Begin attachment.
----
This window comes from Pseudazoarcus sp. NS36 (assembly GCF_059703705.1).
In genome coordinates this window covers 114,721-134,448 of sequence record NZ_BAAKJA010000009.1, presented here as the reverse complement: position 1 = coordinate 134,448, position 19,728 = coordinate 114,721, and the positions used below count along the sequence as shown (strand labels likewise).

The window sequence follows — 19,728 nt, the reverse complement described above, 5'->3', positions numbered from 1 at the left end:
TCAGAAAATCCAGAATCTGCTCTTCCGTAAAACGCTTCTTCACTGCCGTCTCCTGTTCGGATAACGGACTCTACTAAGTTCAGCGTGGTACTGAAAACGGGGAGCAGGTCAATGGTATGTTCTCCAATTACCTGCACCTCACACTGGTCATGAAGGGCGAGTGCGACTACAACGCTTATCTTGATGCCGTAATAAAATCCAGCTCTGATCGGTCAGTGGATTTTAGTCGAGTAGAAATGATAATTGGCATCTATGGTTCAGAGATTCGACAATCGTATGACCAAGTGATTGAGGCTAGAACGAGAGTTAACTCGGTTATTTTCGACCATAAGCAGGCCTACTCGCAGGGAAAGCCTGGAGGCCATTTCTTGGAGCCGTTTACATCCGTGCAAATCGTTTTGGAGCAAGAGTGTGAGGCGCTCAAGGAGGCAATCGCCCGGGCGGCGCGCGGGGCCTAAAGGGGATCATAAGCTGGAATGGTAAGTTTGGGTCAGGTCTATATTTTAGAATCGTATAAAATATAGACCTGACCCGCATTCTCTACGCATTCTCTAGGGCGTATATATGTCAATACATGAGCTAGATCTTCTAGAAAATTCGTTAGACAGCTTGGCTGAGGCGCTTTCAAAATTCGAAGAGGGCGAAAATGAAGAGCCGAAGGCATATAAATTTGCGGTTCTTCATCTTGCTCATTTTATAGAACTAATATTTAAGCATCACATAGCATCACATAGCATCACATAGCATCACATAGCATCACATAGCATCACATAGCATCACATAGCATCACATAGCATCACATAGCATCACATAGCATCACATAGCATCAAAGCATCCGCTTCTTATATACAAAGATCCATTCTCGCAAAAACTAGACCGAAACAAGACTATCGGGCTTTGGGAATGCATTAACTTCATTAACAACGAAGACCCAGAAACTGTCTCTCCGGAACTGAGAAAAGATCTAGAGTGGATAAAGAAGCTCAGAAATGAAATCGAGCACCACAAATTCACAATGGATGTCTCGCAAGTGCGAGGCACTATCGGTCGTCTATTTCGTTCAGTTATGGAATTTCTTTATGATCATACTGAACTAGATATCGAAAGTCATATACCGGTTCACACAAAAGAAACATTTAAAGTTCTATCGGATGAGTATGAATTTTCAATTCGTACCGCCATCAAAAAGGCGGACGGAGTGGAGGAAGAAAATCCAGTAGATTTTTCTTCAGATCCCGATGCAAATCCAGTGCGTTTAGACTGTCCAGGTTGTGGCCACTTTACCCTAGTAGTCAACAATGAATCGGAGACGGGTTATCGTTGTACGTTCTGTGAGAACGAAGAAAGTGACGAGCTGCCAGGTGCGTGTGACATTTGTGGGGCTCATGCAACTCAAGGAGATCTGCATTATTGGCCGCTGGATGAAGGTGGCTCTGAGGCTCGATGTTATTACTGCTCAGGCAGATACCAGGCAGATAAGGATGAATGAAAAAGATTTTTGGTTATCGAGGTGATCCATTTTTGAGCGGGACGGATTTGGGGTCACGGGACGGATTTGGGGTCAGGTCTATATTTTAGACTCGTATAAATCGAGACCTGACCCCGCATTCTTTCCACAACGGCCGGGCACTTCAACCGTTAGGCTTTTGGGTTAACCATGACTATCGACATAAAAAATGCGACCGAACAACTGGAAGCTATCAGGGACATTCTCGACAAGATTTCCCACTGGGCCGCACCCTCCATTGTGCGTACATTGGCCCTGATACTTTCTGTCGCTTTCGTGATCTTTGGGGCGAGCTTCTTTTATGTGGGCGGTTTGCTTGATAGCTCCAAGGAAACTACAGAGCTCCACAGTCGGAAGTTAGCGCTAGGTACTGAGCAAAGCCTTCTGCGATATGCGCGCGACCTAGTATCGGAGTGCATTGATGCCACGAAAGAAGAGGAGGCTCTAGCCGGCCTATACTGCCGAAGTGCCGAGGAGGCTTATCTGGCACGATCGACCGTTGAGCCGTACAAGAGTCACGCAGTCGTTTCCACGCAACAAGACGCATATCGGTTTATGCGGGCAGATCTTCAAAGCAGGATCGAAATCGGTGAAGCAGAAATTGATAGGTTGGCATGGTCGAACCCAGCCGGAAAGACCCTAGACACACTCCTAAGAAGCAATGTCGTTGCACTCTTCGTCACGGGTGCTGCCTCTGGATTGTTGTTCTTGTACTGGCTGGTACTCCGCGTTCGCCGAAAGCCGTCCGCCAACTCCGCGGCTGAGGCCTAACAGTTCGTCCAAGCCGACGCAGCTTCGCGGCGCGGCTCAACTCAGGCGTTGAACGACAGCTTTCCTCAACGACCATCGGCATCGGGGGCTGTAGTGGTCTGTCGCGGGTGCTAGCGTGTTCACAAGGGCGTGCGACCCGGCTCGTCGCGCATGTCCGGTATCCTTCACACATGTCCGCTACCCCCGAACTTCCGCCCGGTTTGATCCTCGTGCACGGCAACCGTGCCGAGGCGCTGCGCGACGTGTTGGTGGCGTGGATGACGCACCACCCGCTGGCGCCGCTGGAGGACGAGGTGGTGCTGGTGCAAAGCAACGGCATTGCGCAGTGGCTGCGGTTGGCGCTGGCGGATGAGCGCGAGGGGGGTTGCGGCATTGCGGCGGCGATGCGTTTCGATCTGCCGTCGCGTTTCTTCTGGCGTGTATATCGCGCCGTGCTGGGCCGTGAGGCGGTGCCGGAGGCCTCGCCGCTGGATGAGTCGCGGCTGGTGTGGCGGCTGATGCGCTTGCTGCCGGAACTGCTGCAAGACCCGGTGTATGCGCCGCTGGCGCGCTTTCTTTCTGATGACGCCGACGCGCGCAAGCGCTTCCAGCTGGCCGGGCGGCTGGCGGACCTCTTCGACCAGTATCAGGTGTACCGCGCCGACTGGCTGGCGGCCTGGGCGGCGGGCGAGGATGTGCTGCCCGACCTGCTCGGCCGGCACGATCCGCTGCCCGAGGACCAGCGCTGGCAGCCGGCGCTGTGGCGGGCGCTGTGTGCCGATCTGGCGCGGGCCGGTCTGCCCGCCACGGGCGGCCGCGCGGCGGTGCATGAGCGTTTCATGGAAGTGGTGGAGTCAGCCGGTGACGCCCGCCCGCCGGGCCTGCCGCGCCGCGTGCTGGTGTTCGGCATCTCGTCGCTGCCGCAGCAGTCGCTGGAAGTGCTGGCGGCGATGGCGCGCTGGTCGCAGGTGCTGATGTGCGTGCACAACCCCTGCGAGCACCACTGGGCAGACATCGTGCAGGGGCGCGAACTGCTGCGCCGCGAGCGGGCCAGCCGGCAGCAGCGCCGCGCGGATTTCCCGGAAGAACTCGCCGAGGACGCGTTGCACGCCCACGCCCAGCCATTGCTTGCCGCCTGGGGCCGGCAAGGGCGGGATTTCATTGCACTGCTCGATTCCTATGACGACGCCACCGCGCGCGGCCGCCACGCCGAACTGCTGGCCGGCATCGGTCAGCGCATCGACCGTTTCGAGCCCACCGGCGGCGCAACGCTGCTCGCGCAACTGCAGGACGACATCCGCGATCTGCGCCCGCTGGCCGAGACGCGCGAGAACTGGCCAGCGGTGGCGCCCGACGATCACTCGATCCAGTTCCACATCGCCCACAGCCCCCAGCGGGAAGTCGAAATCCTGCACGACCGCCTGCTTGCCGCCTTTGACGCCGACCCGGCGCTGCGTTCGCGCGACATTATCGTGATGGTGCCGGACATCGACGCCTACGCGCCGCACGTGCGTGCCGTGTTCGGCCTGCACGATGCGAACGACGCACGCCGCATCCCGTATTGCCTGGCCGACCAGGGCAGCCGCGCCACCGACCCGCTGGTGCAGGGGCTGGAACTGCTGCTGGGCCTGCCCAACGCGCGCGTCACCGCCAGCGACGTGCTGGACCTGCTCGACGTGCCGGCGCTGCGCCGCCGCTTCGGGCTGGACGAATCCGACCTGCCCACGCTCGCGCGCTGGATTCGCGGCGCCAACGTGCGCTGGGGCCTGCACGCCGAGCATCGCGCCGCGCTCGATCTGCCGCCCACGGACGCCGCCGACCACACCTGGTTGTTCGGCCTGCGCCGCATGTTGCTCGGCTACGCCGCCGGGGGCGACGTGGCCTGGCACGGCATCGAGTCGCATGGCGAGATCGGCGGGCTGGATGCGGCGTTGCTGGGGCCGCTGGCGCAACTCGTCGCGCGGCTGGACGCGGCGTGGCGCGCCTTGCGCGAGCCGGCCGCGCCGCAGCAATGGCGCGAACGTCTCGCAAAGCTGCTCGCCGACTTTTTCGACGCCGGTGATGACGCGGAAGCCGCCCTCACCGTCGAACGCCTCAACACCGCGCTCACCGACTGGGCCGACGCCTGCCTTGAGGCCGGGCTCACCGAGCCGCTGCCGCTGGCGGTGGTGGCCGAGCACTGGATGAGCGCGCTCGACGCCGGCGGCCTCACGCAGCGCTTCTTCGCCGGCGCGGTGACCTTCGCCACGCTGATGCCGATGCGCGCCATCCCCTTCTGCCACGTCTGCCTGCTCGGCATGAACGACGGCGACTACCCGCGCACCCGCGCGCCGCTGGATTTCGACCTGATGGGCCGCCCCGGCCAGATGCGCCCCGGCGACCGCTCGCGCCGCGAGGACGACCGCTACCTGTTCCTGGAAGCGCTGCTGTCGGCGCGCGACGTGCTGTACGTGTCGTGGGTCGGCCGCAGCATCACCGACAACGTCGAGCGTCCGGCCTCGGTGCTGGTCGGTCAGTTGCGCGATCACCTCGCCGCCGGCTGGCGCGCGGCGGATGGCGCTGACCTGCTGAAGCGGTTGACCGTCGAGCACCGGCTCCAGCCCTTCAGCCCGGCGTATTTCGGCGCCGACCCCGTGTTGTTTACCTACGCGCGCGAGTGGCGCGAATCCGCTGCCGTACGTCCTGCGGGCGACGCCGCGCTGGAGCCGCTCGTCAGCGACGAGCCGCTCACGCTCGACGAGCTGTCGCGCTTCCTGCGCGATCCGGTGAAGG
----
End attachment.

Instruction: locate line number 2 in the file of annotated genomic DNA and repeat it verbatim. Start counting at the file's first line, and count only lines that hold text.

In genome coordinates this window covers 114,721-134,448 of sequence record NZ_BAAKJA010000009.1, presented here as the reverse complement: position 1 = coordinate 134,448, position 19,728 = coordinate 114,721, and the positions used below count along the sequence as shown (strand labels likewise).